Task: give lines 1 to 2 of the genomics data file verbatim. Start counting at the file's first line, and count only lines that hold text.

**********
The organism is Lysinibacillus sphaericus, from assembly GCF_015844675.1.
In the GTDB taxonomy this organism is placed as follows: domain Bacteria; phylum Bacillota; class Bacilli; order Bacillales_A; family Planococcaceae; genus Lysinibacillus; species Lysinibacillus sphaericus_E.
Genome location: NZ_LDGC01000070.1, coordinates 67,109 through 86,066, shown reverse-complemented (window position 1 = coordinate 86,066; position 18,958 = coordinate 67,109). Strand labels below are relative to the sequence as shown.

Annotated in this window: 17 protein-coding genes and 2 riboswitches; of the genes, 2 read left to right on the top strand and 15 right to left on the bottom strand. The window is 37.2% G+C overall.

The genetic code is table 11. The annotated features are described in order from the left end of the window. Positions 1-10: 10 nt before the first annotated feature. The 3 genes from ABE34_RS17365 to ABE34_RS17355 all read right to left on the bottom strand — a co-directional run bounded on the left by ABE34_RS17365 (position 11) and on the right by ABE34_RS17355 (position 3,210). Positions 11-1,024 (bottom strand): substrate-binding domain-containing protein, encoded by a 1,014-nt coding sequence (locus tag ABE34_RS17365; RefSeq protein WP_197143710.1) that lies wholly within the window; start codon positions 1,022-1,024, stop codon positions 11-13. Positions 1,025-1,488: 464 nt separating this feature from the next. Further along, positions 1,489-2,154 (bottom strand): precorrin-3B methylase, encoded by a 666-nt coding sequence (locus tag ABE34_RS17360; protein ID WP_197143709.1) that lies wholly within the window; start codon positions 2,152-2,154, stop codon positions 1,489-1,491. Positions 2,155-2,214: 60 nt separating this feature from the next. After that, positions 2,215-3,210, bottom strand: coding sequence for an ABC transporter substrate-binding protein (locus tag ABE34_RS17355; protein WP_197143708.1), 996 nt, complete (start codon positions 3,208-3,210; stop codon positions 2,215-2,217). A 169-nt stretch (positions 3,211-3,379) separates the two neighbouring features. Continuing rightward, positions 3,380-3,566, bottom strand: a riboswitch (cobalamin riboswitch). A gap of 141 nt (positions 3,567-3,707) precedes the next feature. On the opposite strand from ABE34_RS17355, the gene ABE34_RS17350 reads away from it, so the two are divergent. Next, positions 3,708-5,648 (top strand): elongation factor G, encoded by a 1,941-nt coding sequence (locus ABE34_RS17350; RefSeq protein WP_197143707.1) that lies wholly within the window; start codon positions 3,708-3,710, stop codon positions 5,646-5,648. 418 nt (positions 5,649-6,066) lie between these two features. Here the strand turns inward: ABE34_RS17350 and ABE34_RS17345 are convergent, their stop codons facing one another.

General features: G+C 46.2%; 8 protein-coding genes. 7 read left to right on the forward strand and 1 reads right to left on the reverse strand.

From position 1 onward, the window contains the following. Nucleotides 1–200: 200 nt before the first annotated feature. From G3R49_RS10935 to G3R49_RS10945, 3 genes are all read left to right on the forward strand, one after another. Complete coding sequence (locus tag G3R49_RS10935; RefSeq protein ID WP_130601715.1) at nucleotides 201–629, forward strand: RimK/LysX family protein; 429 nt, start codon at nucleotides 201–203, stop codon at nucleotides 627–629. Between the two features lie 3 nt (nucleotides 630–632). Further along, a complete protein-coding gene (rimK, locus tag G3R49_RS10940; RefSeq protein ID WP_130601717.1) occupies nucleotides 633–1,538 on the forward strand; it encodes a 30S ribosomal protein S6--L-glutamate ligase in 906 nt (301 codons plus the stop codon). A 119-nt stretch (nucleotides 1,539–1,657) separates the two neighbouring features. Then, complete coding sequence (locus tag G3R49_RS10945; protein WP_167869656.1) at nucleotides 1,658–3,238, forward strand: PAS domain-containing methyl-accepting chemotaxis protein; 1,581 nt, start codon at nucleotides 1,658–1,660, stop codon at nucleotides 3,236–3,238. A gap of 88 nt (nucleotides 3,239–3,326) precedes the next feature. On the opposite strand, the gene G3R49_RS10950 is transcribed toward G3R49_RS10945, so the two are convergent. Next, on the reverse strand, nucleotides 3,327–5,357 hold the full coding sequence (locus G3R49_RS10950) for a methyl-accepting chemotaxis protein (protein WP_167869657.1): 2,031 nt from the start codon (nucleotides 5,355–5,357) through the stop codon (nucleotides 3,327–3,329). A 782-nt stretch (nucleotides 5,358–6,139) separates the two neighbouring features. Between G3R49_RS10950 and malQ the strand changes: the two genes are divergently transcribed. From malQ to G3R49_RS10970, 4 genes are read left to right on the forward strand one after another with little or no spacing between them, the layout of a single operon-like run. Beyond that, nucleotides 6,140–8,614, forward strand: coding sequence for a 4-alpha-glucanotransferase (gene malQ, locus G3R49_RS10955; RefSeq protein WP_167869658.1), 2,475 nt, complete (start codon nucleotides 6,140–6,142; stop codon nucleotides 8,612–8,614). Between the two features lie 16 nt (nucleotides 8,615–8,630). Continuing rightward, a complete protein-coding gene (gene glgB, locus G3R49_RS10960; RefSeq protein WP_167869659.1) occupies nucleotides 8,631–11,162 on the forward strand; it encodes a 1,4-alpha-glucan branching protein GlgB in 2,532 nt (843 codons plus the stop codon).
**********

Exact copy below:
The organism is Lysinibacillus sphaericus, from assembly GCF_015844675.1.
In the GTDB taxonomy this organism is placed as follows: domain Bacteria; phylum Bacillota; class Bacilli; order Bacillales_A; family Planococcaceae; genus Lysinibacillus; species Lysinibacillus sphaericus_E.